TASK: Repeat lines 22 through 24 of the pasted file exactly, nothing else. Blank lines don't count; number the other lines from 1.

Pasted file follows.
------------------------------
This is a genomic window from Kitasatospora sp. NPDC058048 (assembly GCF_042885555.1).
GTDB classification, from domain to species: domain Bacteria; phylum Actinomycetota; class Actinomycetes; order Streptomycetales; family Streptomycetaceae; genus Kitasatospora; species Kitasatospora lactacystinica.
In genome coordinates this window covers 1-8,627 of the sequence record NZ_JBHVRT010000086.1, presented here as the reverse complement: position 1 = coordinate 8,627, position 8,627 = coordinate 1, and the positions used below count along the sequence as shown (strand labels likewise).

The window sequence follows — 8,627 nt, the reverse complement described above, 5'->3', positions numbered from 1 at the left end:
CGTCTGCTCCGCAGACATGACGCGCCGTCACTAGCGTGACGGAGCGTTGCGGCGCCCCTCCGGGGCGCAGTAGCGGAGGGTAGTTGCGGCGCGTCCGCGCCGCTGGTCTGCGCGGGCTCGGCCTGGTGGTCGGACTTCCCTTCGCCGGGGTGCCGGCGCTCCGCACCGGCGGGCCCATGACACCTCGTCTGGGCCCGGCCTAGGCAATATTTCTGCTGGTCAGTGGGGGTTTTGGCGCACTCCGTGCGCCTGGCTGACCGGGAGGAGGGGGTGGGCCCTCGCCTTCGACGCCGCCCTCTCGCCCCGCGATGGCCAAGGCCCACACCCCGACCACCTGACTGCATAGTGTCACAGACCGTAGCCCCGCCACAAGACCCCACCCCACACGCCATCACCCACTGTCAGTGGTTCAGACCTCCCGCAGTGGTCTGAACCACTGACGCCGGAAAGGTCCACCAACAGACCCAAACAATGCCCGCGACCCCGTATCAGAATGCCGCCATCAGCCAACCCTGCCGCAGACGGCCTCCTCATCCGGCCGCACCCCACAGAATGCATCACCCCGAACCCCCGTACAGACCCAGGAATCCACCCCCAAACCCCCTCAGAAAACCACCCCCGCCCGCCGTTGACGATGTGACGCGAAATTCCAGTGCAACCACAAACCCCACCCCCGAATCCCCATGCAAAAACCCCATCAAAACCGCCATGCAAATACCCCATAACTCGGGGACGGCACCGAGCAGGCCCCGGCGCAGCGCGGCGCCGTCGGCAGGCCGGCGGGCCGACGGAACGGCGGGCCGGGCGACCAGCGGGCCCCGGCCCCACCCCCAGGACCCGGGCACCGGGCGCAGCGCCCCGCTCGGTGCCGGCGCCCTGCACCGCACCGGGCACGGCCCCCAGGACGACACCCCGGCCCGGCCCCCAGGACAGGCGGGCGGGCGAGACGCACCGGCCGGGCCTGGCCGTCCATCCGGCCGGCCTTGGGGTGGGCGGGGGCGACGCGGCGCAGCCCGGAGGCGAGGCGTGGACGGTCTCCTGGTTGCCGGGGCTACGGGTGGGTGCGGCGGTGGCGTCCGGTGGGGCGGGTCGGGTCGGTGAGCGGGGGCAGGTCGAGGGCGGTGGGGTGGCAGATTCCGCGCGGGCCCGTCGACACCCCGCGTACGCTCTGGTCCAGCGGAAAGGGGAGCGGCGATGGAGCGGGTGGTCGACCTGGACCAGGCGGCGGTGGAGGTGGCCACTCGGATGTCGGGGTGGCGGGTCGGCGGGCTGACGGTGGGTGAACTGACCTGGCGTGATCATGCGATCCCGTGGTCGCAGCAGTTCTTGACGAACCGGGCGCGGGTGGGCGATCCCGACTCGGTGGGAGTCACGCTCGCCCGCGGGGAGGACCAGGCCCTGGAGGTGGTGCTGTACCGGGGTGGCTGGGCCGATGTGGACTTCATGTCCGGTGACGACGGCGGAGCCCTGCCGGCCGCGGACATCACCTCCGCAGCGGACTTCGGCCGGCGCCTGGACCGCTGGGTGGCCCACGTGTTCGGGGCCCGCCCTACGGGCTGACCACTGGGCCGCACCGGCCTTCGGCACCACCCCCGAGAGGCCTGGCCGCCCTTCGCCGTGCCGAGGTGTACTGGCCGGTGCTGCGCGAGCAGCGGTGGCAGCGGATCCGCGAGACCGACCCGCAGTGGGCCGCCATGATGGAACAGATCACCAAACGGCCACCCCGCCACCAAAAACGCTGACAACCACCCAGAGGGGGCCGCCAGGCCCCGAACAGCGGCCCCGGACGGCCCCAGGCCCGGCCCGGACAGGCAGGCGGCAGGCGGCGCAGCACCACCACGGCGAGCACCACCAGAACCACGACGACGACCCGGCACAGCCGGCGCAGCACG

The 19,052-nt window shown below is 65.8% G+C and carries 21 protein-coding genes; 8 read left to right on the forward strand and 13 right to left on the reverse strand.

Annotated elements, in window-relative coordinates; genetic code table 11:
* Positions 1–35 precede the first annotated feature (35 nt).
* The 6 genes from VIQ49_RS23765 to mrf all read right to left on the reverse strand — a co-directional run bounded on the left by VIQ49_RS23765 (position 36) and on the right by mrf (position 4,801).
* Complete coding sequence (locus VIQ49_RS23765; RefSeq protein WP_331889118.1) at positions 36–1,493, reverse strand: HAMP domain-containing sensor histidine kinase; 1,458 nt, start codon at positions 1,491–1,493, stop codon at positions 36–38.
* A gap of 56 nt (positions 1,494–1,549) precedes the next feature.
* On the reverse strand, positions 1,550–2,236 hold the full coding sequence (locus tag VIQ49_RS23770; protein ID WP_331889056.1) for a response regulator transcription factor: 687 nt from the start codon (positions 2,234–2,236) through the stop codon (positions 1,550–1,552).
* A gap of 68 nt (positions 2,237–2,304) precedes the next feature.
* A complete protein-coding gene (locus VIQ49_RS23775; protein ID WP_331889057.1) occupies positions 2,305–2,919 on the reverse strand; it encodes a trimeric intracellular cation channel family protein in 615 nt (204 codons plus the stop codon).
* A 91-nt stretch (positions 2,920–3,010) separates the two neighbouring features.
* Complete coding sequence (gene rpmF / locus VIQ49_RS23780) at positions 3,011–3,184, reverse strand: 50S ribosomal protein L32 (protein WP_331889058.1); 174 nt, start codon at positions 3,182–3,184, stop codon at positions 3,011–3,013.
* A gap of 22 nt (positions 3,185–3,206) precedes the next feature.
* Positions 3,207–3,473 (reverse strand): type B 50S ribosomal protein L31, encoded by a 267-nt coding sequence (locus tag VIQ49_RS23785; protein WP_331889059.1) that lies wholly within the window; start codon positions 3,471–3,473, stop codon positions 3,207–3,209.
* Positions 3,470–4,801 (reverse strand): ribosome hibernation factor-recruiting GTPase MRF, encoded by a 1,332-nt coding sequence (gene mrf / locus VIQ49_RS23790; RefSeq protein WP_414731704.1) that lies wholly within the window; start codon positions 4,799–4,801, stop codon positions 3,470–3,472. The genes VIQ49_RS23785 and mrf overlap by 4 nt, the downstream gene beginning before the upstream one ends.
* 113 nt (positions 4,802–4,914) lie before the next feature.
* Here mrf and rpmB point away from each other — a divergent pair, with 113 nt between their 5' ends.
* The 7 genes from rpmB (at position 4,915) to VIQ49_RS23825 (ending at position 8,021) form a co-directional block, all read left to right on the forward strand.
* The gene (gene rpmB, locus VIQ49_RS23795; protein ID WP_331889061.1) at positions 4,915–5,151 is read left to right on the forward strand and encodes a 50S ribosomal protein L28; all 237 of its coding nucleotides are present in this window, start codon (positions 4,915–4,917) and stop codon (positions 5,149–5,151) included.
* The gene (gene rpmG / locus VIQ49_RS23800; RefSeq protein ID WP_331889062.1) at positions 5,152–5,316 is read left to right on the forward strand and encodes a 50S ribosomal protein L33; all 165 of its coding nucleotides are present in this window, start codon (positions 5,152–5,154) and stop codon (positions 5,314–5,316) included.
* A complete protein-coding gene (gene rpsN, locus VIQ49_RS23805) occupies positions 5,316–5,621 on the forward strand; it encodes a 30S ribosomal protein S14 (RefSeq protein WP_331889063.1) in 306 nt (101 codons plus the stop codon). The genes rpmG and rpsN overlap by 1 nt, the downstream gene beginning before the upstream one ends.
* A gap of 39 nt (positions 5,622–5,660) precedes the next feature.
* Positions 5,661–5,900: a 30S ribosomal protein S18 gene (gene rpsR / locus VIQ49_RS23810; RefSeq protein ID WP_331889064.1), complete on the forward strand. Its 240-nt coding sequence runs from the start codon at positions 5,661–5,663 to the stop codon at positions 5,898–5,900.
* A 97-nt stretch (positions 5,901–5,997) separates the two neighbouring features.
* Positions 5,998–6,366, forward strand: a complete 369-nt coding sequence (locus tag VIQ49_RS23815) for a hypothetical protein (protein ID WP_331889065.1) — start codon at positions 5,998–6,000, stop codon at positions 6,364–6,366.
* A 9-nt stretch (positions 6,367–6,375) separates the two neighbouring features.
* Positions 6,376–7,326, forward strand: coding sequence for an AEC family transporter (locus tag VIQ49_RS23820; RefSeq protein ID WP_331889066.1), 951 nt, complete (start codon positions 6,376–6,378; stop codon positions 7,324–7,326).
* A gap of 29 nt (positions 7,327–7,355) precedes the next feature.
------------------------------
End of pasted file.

* The 7 genes from rpmB (at position 4,915) to VIQ49_RS23825 (ending at position 8,021) form a co-directional block, all read left to right on the forward strand.
* The gene (gene rpmB, locus VIQ49_RS23795; protein ID WP_331889061.1) at positions 4,915–5,151 is read left to right on the forward strand and encodes a 50S ribosomal protein L28; all 237 of its coding nucleotides are present in this window, start codon (positions 4,915–4,917) and stop codon (positions 5,149–5,151) included.
* The gene (gene rpmG / locus VIQ49_RS23800; RefSeq protein ID WP_331889062.1) at positions 5,152–5,316 is read left to right on the forward strand and encodes a 50S ribosomal protein L33; all 165 of its coding nucleotides are present in this window, start codon (positions 5,152–5,154) and stop codon (positions 5,314–5,316) included.